Teaching English: Like and Look Like

TEACH LIKE AND LOOK LIKE

ESL students learning English can easily confuse like, be like and look like. They are common words/phrases that express different ideas, so it’s important to teach the differences and give students lots of practice time.

REVIEW VERB CHOICES AND MEANINGS

1. CHARACTER

What is your friend like?

  1. He is funny and talkative.
  2. He is smart and kind.
  3. She is hard working and a little shy.
2. APPEARANCE

What does your friend look like?

  1. He is tall and a little chubby.
  2. She has long brown hair.
  3. She looks like a happy person.
3. PREFERENCES

What does your friend like?

  1. Se likes to go skating on weekends.
  2. He likes cooking brunch for her family.
  3. She enjoys outdoor, especially biking and hiking.
4. PROBABILITY
  1. It looks like it is going to rain later today.
  2. It looks like he is going to be sick.
  3. She looks like she is going to fall down.

 

Writing Practice

  • Write one sentence for each way to use like (i.e. character, appearance, preference, probability).
  • Dictate your sentences to your partner. Partner should write down your sentences.
  • Check for accuracy.

 

Practice 1: Like and Look Like

Pair work. Ask your partner the questions. S/he must answer with the correct form of like or look like. Ask at least 2 follow up questions.

STUDENT A

Ask your partner these questions.

  1. What do you like eating for lunch?
  2. What is your home town like?
  3. What does your brother or sister look like?
  4. What is the climate in Canada like?
  5. Does your family like junk food?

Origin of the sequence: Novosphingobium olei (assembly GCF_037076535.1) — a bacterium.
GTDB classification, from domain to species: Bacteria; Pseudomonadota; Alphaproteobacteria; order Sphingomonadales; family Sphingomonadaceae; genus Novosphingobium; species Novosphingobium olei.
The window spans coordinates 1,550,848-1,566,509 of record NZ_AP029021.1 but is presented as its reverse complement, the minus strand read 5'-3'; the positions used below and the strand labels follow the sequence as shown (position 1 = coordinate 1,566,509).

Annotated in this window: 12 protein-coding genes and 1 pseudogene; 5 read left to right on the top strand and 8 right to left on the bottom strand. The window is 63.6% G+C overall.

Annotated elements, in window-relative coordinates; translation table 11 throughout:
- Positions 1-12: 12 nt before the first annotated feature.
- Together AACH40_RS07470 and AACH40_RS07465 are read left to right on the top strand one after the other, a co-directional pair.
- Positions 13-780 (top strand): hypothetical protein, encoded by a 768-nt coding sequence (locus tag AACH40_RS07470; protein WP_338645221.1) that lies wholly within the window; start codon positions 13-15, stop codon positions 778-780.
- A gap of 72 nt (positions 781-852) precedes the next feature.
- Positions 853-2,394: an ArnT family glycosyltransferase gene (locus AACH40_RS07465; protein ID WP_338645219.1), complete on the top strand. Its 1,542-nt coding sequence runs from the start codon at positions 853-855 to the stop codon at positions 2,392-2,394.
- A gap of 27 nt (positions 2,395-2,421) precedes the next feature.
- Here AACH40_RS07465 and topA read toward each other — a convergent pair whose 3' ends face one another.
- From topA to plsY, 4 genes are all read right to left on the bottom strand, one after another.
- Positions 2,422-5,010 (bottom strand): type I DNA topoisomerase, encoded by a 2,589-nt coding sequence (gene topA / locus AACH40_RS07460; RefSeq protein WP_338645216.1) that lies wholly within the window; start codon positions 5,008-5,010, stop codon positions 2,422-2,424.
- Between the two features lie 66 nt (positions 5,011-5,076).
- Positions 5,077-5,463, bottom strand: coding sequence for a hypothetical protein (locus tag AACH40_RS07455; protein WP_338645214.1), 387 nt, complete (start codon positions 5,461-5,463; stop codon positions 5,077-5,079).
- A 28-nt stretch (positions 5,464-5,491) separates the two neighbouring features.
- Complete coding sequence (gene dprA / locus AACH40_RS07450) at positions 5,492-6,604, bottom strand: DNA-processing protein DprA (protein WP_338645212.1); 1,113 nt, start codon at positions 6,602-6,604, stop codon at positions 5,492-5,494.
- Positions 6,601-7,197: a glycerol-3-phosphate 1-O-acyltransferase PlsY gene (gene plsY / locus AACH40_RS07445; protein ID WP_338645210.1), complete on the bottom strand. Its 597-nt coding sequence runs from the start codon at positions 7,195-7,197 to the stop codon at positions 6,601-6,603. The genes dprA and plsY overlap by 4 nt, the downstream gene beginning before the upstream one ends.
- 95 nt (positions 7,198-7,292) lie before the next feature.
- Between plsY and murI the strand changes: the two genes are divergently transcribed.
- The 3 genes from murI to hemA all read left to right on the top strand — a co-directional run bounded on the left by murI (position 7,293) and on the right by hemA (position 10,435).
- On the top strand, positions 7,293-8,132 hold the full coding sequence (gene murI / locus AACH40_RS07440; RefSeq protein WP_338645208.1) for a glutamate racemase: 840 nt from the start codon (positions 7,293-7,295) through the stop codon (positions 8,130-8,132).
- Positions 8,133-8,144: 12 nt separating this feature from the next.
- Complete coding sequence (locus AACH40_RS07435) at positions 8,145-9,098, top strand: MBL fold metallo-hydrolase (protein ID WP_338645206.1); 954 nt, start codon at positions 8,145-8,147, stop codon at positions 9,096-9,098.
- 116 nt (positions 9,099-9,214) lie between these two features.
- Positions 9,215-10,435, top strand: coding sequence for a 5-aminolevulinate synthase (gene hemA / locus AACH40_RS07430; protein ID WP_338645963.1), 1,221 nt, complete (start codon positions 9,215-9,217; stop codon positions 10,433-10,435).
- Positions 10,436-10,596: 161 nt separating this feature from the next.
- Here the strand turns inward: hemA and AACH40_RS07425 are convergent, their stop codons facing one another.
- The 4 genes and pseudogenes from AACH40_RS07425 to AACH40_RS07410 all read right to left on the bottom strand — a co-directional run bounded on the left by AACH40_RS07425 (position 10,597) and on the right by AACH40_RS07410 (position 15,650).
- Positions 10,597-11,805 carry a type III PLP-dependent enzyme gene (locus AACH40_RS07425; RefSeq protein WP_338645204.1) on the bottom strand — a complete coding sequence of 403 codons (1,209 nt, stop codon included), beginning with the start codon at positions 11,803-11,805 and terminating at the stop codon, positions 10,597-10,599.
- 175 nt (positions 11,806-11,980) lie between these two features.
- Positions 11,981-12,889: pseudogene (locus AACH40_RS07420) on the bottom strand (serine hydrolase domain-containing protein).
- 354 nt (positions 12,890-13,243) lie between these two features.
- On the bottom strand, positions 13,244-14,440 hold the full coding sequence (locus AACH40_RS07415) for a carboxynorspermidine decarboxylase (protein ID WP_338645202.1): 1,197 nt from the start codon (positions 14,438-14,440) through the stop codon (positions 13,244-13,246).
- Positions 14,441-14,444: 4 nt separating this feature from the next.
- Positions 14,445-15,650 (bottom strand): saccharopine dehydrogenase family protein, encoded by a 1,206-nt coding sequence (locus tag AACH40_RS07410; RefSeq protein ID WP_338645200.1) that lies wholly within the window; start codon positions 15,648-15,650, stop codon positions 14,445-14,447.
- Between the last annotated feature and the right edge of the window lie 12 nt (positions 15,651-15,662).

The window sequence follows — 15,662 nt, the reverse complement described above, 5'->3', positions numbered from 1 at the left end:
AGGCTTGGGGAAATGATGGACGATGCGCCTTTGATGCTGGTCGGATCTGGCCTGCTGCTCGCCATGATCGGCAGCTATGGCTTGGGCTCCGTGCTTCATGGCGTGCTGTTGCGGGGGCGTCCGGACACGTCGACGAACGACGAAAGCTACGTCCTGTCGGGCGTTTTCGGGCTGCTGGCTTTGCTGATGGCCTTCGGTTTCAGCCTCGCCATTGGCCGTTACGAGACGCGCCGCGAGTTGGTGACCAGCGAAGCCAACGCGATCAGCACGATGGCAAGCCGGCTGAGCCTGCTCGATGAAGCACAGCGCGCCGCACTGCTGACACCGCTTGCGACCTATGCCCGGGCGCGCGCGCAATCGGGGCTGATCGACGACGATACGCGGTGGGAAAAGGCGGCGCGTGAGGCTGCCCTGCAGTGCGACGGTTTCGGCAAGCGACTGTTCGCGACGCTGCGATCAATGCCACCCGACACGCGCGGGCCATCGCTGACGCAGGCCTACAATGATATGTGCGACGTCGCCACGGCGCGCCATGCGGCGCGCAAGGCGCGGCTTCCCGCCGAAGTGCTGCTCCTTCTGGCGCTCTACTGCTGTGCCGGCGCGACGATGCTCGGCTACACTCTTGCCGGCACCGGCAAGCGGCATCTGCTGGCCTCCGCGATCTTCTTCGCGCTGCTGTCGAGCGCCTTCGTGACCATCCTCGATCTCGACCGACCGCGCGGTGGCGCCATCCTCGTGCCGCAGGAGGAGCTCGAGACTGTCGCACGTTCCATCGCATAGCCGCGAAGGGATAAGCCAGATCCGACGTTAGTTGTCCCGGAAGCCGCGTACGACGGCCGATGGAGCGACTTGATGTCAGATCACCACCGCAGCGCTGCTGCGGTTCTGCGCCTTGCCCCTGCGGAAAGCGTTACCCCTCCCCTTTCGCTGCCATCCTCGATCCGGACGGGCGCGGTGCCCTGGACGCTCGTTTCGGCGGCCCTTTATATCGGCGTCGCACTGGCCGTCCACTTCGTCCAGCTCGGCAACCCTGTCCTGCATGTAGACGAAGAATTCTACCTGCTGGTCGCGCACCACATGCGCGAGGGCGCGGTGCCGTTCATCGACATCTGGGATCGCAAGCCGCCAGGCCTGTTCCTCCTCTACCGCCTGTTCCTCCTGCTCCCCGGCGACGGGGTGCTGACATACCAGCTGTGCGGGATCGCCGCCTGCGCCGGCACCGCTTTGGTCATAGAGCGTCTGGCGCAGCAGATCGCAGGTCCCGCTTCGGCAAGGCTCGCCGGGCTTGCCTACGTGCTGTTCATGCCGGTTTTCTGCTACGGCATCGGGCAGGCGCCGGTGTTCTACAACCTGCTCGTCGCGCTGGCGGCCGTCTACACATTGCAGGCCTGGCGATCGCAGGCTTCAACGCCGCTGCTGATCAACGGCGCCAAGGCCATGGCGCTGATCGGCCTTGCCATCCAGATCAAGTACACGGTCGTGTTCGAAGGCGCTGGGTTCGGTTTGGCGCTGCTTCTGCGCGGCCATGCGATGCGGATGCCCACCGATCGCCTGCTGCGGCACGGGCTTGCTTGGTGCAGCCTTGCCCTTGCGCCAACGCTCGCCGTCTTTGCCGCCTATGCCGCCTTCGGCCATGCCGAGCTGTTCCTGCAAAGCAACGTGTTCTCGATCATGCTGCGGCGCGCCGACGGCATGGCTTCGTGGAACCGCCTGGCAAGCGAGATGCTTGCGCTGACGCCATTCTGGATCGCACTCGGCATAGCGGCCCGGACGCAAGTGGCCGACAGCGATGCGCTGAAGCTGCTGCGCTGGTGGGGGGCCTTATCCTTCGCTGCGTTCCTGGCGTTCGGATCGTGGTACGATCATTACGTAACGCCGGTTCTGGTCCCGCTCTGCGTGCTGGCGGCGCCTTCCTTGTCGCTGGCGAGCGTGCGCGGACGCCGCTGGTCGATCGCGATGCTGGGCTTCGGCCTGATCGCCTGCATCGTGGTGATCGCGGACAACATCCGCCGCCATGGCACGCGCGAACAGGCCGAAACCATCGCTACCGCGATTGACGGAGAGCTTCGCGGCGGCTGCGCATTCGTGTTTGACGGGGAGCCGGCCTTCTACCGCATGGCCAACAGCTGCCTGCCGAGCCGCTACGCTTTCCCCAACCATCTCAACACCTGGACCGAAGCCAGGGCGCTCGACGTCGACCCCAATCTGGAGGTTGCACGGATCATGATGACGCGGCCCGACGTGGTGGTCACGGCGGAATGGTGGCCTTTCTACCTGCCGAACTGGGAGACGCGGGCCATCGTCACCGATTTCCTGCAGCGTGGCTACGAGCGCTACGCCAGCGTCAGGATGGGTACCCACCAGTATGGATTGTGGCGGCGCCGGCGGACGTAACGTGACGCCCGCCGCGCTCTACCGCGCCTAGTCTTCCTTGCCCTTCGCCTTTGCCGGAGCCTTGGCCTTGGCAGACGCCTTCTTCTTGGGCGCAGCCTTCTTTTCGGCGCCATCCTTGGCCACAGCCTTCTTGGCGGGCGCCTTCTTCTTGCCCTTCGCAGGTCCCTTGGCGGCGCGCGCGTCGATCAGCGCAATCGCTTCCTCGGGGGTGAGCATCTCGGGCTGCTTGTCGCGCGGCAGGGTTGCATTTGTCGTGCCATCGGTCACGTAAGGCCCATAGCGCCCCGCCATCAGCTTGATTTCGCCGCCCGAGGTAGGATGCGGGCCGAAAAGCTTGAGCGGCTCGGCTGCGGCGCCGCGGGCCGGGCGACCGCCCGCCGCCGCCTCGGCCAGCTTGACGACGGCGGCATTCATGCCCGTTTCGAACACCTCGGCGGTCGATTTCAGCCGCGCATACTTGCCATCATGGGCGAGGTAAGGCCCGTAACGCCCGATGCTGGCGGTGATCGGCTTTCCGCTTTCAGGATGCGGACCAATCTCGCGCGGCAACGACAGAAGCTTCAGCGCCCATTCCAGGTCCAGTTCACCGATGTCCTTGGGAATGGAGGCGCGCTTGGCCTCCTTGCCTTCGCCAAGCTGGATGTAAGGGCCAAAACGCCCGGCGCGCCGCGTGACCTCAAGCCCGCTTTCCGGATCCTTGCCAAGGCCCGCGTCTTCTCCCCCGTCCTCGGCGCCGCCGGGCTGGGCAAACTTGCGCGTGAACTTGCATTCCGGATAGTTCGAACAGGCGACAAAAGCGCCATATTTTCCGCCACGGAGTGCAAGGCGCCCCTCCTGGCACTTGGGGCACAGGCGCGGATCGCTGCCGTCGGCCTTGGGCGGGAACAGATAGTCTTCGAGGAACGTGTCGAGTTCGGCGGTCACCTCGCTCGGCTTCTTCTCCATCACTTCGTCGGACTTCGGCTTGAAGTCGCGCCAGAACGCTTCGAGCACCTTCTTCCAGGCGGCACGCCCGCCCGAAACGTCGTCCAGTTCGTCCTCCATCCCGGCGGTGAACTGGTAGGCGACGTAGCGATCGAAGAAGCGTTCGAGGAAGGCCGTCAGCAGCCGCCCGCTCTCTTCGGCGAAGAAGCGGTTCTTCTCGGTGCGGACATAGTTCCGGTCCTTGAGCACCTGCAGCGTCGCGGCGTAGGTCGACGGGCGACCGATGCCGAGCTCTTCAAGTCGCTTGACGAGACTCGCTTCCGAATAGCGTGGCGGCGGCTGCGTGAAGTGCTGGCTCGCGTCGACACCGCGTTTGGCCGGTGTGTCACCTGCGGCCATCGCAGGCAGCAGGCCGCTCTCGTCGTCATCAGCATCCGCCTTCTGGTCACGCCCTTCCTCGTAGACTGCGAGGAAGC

6. What is your best friend like?
  7. Would you like to live in England?
  8. What do you look like?

STUDENT B

Ask your partner these questions.

  1. Did you like going to high school?
  2. What are you like in the morning?
  3. Is there someone in the class who looks like a famous person?
  4. Did you like green vegetables when you were a kid?
  5. What is television like?
  6. What don’t you like about Christmas?
  7. What were you like as a child?
  8. Do you look like you mother or father?

 

Writing Practice:

  • Choose one of the questions from above and write a one-paragraph answer.
  • Read your finished paragraph to your partner.
  • Partner should ask two or three comprehension questions.

 

Practice 2: Like and Look Like

Look at the pictures (click here to look at the pictures). Talk with your partner and ask a few questions.

  1. Describe what you see.
  2. What do the people look like?
  3. Why might this picture be famous or interesting?

Practice 3: Looks Like

Look at the picture. Use LOOKS LIKE to describe the things that might happen.

For example:

  • It looks like he might fall down.
  • She looks like she might have an accident.

PHOTO CREDIT

The image in this post comes from Moyan Brenn and its use complies with the owner’s creative commons licensing terms.

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